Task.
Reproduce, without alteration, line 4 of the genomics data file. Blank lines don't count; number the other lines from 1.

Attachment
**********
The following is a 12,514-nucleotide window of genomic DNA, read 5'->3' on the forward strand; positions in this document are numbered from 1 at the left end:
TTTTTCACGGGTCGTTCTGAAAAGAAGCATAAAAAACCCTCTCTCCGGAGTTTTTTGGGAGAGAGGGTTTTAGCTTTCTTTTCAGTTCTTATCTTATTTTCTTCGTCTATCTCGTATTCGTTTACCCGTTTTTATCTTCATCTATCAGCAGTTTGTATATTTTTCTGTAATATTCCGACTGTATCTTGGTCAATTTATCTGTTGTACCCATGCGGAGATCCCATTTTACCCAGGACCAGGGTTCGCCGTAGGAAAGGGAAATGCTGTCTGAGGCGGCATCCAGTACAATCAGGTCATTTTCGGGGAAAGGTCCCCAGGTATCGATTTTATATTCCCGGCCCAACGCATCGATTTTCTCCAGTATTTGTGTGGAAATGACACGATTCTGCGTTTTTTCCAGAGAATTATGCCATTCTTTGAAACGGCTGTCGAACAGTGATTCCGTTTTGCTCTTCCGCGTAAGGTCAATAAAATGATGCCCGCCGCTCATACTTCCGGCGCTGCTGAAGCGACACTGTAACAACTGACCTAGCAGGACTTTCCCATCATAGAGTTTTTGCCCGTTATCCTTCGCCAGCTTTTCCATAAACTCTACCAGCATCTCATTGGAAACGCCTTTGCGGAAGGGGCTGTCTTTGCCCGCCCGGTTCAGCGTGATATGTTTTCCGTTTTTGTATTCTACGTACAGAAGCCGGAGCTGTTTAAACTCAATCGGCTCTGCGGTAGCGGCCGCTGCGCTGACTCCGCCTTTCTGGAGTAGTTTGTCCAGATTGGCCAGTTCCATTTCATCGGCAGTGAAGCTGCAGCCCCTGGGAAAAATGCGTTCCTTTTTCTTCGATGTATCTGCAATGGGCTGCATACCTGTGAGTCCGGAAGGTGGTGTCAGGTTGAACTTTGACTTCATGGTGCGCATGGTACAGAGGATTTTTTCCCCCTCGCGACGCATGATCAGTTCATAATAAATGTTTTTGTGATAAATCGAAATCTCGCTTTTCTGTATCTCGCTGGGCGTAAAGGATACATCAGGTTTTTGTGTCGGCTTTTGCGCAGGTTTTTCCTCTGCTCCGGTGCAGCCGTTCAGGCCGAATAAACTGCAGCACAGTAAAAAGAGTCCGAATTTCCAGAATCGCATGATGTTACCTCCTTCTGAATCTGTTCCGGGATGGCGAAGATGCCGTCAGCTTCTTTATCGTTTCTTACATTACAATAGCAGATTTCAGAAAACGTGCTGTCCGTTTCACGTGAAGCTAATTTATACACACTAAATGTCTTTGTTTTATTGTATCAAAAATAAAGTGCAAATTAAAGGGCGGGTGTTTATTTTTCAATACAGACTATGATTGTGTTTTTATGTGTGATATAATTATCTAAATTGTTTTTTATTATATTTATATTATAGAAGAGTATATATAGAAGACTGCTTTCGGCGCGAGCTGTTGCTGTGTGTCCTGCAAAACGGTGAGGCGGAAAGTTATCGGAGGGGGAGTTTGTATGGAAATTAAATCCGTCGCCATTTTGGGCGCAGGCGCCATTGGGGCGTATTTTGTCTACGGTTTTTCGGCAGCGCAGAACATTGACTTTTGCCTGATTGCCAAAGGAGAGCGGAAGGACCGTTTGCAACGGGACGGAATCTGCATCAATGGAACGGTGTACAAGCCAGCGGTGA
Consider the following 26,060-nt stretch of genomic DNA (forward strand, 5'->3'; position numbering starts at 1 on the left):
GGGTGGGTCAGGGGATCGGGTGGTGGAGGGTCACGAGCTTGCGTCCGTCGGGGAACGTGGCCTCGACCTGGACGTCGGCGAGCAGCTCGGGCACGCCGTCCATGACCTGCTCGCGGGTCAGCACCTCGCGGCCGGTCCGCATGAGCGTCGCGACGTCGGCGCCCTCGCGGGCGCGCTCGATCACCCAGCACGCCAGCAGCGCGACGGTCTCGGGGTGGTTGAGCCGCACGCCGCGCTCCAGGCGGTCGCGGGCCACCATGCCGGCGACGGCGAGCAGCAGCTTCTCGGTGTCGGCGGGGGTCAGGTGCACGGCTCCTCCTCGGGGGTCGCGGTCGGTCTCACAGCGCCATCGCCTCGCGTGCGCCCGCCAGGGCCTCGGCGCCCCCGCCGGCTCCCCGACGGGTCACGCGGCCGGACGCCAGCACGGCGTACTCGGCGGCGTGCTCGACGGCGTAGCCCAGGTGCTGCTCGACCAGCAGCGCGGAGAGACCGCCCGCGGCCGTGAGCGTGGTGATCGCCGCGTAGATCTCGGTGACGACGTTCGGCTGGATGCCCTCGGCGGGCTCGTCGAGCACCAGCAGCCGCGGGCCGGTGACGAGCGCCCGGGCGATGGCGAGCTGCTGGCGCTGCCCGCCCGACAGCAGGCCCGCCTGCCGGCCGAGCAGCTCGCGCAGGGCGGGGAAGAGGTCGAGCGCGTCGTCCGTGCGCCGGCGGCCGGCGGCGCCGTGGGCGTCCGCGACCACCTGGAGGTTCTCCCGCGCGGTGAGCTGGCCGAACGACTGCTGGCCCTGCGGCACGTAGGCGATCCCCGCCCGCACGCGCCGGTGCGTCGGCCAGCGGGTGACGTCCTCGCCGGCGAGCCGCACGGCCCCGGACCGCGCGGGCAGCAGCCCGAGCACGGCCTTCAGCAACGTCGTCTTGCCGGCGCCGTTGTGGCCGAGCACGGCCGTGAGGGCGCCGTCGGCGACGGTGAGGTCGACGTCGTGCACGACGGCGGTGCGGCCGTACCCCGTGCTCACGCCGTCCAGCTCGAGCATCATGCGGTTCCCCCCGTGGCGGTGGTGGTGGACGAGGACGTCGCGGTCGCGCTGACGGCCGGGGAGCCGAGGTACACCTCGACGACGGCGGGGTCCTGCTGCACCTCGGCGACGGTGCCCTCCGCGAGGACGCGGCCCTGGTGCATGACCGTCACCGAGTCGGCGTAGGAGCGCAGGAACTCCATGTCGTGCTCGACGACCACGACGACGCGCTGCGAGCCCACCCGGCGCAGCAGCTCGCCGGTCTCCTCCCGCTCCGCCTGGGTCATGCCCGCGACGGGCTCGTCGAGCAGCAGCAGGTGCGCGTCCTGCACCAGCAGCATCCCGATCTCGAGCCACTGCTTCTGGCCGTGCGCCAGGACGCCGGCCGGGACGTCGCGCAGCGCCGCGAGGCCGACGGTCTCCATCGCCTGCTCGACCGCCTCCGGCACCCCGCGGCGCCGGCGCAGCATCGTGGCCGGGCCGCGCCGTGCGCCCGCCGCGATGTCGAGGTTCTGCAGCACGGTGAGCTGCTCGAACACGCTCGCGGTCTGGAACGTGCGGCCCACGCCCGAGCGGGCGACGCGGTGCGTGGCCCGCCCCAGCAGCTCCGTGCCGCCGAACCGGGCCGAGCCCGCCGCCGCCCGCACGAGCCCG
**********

GGGTGGGTCAGGGGATCGGGTGGTGGAGGGTCACGAGCTTGCGTCCGTCGGGGAACGTGGCCTCGACCTGGACGTCGGCGAGCAGCTCGGGCACGCCGTCCATGACCTGCTCGCGGGTCAGCACCTCGCGGCCGGTCCGCATGAGCGTCGCGACGTCGGCGCCCTCGCGGGCGCGCTCGATCACCCAGCACGCCAGCAGCGCGACGGTCTCGGGGTGGTTGAGCCGCACGCCGCGCTCCAGGCGGTCGCGGGCCACCATGCCGGCGACGGCGAGCAGCAGCTTCTCGGTGTCGGCGGGGGTCAGGTGCACGGCTCCTCCTCGGGGGTCGCGGTCGGTCTCACAGCGCCATCGCCTCGCGTGCGCCCGCCAGGGCCTCGGCGCCCCCGCCGGCTCCCCGACGGGTCACGCGGCCGGACGCCAGCACGGCGTACTCGGCGGCGTGCTCGACGGCGTAGCCCAGGTGCTGCTCGACCAGCAGCGCGGAGAGACCGCCCGCGGCCGTGAGCGTGGTGATCGCCGCGTAGATCTCGGTGACGACGTTCGGCTGGATGCCCTCGGCGGGCTCGTCGAGCACCAGCAGCCGCGGGCCGGTGACGAGCGCCCGGGCGATGGCGAGCTGCTGGCGCTGCCCGCCCGACAGCAGGCCCGCCTGCCGGCCGAGCAGCTCGCGCAGGGCGGGGAAGAGGTCGAGCGCGTCGTCCGTGCGCCGGCGGCCGGCGGCGCCGTGGGCGTCCGCGACCACCTGGAGGTTCTCCCGCGCGGTGAGCTGGCCGAACGACTGCTGGCCCTGCGGCACGTAGGCGATCCCCGCCCGCACGCGCCGGTGCGTCGGCCAGCGGGTGACGTCCTCGCCGGCGAGCCGCACGGCCCCGGACCGCGCGGGCAGCAGCCCGAGCACGGCCTTCAGCAACGTCGTCTTGCCGGCGCCGTTGTGGCCGAGCACGGCCGTGAGGGCGCCGTCGGCGACGGTGAGGTCGACGTCGTGCACGACGGCGGTGCGGCCGTACCCCGTGCTCACGCCGTCCAGCTCGAGCATCATGCGGTTCCCCCCGTGGCGGTGGTGGTGGACGAGGACGTCGCGGTCGCGCTGACGGCCGGGGAGCCGAGGTACACCTCGACGACGGCGGGGTCCTGCTGCACCTCGGCGACGGTGCCCTCCGCGAGGACGCGGCCCTGGTGCATGACCGTCACCGAGTCGGCGTAGGAGCGCAGGAACTCCATGTCGTGCTCGACGACCACGACGACGCGCTGCGAGCCCACCCGGCGCAGCAGCTCGCCGGTCTCCTCCCGCTCCGCCTGGGTCATGCCCGCGACGGGCTCGTCGAGCAGCAGCAGGTGCGCGTCCTGCACCAGCAGCATCCCGATCTCGAGCCACTGCTTCTGGCCGTGCGCCAGGACGCCGGCCGGGACGTCGCGCAGCGCCGCGAGGCCGACGGTCTCCATCGCCTGCTCGACCGCCTCCGGCACCCCGCGGCGCCGGCGCAGCATCGTGGCCGGGCCGCGCCGTGCGCCCGCCGCGATGTCGAGGTTCTGCAGCACGGTGAGCTGCTCGAACACGCTCGCGGTCTGGAACGTGCGGCCCACGCCCGAGCGGGCGACGCGGTGCGTGGCCCGCCCCAGCAGCTCCGTGCCGCCGAACCGGGCCGAGCCCGCCGCCGCCCGCACGAGCCCG